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Elimination of onchocerciasis from Colombia: first proof of concept of river blindness elimination in the world



Onchocerciasis is a chronic parasitic infection originally endemic in 13 discrete regional foci distributed among six countries of Latin America (Brazil, Colombia, Ecuador, Guatemala, Mexico and Venezuela). In Colombia, this disease was discovered in 1965 in the Pacific Coast of the country. The National Onchocerciasis Elimination Program was established in 1993 with the aim of eliminating disease morbidity and infection transmission. In 2013, the World Health Organization (WHO) verified Colombia as free of onchocerciasis, becoming the first country in the world to reach such a goal. This report provides the empirical evidence of the elimination of Onchocerca volvulus transmission by Simulium exiguum (s.l.) after 12 years of 6-monthly mass drug administration of Mectizan® (ivermectin) to all the eligible residents living in this endemic area.


From 1996 onwards, a biannual community-based mass ivermectin administration programme was implemented, complemented by health education and community participation. In-depth parasitological, serological and entomological surveys were conducted periodically between 1998 and 2007 to evaluate the impact of ivermectin treatment according to the 2001 WHO guidelines. When the interruption of parasite transmission was demonstrated, the drug distribution ceased and a three-year post-treatment surveillance (PTS) period (2008–2010) was initiated.


After 23 rounds of treatment, parasitological and ophthalmological assessments showed absence of microfilariae in skin and anterior chamber of the eyes. Serological tests proved lack of antibodies against O. volvulus in children under 10 years-old. A total of 10,500 S. exiguum flies tested by PCR had no L3 infection (infectivity rate = 0.0095%; 95% CI: 0.0029–0.049) during 2004, indicating interruption of parasite transmission. However, biannual ivermectin treatments continued until 2007 followed by a 3-year PTS period at the end of which 13,481 flies were analyzed and no infective flies were found (infectivity rate = 0%; 95% CI: 0.0–0.014).


These results fulfilled the WHO criteria for onchocerciasis elimination. Consequently, in 2013 Colombia was verified as free of onchocerciasis, demonstrating that elimination of this neglected tropical disease is an achievable goal and paving the way for an elimination agenda to be followed by other endemic countries in Latin America and Africa.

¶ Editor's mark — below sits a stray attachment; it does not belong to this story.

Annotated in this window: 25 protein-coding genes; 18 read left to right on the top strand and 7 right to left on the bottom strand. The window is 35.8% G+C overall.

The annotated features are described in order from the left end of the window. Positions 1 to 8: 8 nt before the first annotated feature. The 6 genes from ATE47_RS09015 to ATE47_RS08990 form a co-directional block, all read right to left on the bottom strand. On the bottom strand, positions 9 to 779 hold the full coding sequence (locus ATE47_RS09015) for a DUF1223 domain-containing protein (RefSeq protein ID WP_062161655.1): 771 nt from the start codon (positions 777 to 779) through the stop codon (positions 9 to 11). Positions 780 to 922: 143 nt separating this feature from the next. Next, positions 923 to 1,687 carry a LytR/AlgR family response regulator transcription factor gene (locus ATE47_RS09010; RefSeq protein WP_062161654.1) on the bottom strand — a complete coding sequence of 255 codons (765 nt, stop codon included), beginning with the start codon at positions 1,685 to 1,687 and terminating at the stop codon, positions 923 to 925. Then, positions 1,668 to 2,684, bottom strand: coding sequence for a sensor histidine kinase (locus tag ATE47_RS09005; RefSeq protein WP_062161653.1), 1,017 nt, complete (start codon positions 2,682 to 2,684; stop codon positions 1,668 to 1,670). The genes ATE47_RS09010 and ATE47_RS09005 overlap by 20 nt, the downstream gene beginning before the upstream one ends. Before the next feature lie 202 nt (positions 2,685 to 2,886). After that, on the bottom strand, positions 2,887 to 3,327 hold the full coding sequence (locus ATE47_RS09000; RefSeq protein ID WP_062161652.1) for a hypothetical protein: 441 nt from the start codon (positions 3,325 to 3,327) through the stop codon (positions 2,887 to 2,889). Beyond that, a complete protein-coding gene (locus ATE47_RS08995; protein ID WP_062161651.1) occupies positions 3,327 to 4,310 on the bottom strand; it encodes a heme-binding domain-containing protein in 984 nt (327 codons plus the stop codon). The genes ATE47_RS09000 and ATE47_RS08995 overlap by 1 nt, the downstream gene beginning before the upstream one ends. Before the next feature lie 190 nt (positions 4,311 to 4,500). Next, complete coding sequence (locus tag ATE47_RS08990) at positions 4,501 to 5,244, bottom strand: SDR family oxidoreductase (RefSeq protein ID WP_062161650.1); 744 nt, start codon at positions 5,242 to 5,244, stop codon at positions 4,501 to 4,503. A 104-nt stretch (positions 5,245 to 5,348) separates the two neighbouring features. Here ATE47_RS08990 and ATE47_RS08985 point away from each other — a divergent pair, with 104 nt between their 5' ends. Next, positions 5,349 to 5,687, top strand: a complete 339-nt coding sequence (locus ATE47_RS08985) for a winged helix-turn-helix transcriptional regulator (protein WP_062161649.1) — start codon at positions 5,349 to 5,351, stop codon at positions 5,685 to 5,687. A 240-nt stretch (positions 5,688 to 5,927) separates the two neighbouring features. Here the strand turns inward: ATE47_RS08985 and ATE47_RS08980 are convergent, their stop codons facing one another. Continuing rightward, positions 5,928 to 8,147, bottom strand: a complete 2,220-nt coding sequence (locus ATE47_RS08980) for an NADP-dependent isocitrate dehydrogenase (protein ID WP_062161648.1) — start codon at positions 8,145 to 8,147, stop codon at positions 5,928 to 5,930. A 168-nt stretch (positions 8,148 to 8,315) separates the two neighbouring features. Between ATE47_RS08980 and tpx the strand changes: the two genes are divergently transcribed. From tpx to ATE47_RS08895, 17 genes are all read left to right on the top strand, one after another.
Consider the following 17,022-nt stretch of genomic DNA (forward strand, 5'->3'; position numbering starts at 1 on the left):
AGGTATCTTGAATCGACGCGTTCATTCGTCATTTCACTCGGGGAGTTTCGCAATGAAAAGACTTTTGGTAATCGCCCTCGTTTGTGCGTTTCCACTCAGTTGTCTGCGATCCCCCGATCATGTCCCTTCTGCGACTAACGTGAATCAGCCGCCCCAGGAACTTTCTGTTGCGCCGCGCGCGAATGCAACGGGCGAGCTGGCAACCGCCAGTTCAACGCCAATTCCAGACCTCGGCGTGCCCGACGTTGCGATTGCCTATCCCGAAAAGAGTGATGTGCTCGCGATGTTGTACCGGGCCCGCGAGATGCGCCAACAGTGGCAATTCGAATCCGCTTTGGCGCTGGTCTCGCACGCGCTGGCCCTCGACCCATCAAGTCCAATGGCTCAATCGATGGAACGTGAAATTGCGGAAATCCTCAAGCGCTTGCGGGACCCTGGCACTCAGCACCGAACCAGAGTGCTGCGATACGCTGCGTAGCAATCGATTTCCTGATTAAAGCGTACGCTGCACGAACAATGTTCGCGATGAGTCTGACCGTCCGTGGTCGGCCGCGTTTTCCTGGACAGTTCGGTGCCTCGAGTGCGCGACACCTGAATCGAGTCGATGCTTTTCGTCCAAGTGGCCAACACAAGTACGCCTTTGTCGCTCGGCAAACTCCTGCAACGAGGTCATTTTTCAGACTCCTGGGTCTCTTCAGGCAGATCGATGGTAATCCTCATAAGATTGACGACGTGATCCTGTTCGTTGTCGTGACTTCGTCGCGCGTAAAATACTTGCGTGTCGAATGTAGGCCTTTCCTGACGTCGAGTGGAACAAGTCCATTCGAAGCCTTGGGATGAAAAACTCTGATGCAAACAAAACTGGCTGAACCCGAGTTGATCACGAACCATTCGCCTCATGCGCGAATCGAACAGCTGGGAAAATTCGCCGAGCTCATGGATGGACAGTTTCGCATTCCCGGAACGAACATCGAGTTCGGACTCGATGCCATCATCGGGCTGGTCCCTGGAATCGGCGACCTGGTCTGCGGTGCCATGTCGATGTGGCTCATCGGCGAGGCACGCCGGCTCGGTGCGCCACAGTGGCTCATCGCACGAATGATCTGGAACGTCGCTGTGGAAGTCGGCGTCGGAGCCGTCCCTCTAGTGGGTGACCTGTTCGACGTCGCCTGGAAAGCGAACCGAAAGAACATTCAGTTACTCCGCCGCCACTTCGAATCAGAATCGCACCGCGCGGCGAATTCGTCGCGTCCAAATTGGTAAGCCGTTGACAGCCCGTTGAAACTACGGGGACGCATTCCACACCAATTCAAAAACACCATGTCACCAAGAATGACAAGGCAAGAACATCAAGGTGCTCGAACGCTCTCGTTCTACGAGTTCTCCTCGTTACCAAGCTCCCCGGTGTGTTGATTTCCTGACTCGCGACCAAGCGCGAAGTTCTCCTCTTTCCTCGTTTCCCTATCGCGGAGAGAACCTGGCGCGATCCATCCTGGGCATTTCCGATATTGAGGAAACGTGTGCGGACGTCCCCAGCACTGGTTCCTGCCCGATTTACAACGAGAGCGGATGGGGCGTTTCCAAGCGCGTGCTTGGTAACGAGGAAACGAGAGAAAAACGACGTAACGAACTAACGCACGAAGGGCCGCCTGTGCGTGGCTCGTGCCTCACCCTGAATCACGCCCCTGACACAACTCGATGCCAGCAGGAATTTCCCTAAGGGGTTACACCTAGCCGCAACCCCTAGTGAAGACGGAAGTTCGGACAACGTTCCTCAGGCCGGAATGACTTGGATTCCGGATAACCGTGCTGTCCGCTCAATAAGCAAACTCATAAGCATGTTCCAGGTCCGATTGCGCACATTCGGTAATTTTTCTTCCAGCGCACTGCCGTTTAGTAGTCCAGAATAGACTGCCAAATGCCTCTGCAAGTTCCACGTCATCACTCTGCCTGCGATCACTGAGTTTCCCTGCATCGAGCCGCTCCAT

Onchocerciasis is a chronic infection of humans caused by the filarial worm Onchocerca volvulus (Leuckart) and transmitted through the bites of infected females of blackfly species of the genus Simulium Latreille. The parasite’s embryonic forms, microfilariae (Mf), migrate through the skin and cause severe itching, disfiguring skin and ocular lesions, producing visual loss and blindness in patients with heavy parasite loads. In Latin America, 13 onchocerciasis foci were formerly prevalent in Brazil, Colombia, Ecuador, Guatemala, Mexico and Venezuela, where around 570,000 people were considered at risk of infection as of 2017 [1].

Based on the Pan American Health Organization’s Directing Council Resolution CD35R.14 [2], the Onchocerciasis Elimination Program for the Americas (OEPA) was established in 1992 with the primary purpose of acting as a technical and coordinating organization at the regional level to guide countries to achieve the goal of eliminating onchocerciasis in Latin America [3, 4]. This regional public health strategy specifically included elimination of new (ocular) morbidity caused by O. volvulus and interruption of transmission by 6-monthly mass administration of ivermectin (Mectizan®, Merck & Co. Inc.) with coverage (proportion of the population treated) equal to or higher than 85% of the eligible population [4]. Ivermectin is a drug that kills the Mf in the skin (microfilaricide) and temporarily inhibits their release by gravid adult worms [5, 6]. Hence, the elimination strategy has been based on safe and effective high treatment coverage for several years (due to the long life-cycle of the adult parasite) and for more than one cycle per year. The onchocerciasis elimination programme in Colombia, as those in the other five endemic Latin American countries, relied on this health strategy since 1996.

There is evidence that onchocerciasis was introduced in Colombia in the 17th and 18th centuries through the slave trade [7]. The first confirmed case of onchocerciasis in Colombia was described incidentally in 1965 [8]. The patient was born and had lived for most of his life in a village along the Micay River, near a town called Lopez de Micay (2°51'0"N, 77°15'2"W) located 120 km south from Buenaventura on the Pacific Coastal Plain (altitude, 50 m above sea level), at the foot of the West Andes (Cordillera Occidental) in Colombia [9]. This first case stimulated a series of epidemiological, parasitological, entomological, clinical and ophthalmological studies carried out between 1965 and 1970 in Lopez and its surrounding villages. These studies confirmed: (i) the presence of infection by Onchocerca volvulus, mainly in people coming from villages on the Micay River upstream from Lopez de Micay; (ii) the relatively low concentration of microfilariae in skin snips [9]; (iii) the mild nature of both skin disease and ocular alterations [9, 10]; and (iv) the role of the main predominant man-biting simuliid species, Simulium exiguum (s.l.), as the vector species [9,10,11]. Experimental studies showed that S. exiguum (s.l.) had limited vectorial efficiency, albeit sufficient to maintain transmission [12].